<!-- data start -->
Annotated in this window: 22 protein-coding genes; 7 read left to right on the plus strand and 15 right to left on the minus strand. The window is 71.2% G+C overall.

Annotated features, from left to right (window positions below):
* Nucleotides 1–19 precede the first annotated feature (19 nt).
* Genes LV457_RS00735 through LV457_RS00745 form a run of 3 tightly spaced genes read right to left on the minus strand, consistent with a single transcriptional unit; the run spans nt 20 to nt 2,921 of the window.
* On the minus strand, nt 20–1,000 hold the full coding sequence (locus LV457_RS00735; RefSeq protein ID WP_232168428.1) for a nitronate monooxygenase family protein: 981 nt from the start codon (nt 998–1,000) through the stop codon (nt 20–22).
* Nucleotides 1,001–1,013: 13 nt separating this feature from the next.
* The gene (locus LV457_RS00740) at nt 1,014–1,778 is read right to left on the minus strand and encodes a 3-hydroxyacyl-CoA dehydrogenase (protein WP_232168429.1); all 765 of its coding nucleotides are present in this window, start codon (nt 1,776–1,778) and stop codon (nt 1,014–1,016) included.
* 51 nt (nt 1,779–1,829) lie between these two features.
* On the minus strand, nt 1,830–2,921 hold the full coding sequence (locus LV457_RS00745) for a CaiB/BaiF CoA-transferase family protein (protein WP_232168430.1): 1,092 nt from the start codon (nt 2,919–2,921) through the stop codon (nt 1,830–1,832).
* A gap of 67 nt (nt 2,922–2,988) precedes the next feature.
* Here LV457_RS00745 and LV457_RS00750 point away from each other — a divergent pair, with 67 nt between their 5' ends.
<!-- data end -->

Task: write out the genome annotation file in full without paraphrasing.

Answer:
Annotated in this window: 22 protein-coding genes; 7 read left to right on the plus strand and 15 right to left on the minus strand. The window is 71.2% G+C overall.

Annotated features, from left to right (window positions below):
* Nucleotides 1–19 precede the first annotated feature (19 nt).
* Genes LV457_RS00735 through LV457_RS00745 form a run of 3 tightly spaced genes read right to left on the minus strand, consistent with a single transcriptional unit; the run spans nt 20 to nt 2,921 of the window.
* On the minus strand, nt 20–1,000 hold the full coding sequence (locus LV457_RS00735; RefSeq protein ID WP_232168428.1) for a nitronate monooxygenase family protein: 981 nt from the start codon (nt 998–1,000) through the stop codon (nt 20–22).
* Nucleotides 1,001–1,013: 13 nt separating this feature from the next.
* The gene (locus LV457_RS00740) at nt 1,014–1,778 is read right to left on the minus strand and encodes a 3-hydroxyacyl-CoA dehydrogenase (protein WP_232168429.1); all 765 of its coding nucleotides are present in this window, start codon (nt 1,776–1,778) and stop codon (nt 1,014–1,016) included.
* 51 nt (nt 1,779–1,829) lie between these two features.
* On the minus strand, nt 1,830–2,921 hold the full coding sequence (locus LV457_RS00745) for a CaiB/BaiF CoA-transferase family protein (protein WP_232168430.1): 1,092 nt from the start codon (nt 2,919–2,921) through the stop codon (nt 1,830–1,832).
* A gap of 67 nt (nt 2,922–2,988) precedes the next feature.
* Here LV457_RS00745 and LV457_RS00750 point away from each other — a divergent pair, with 67 nt between their 5' ends.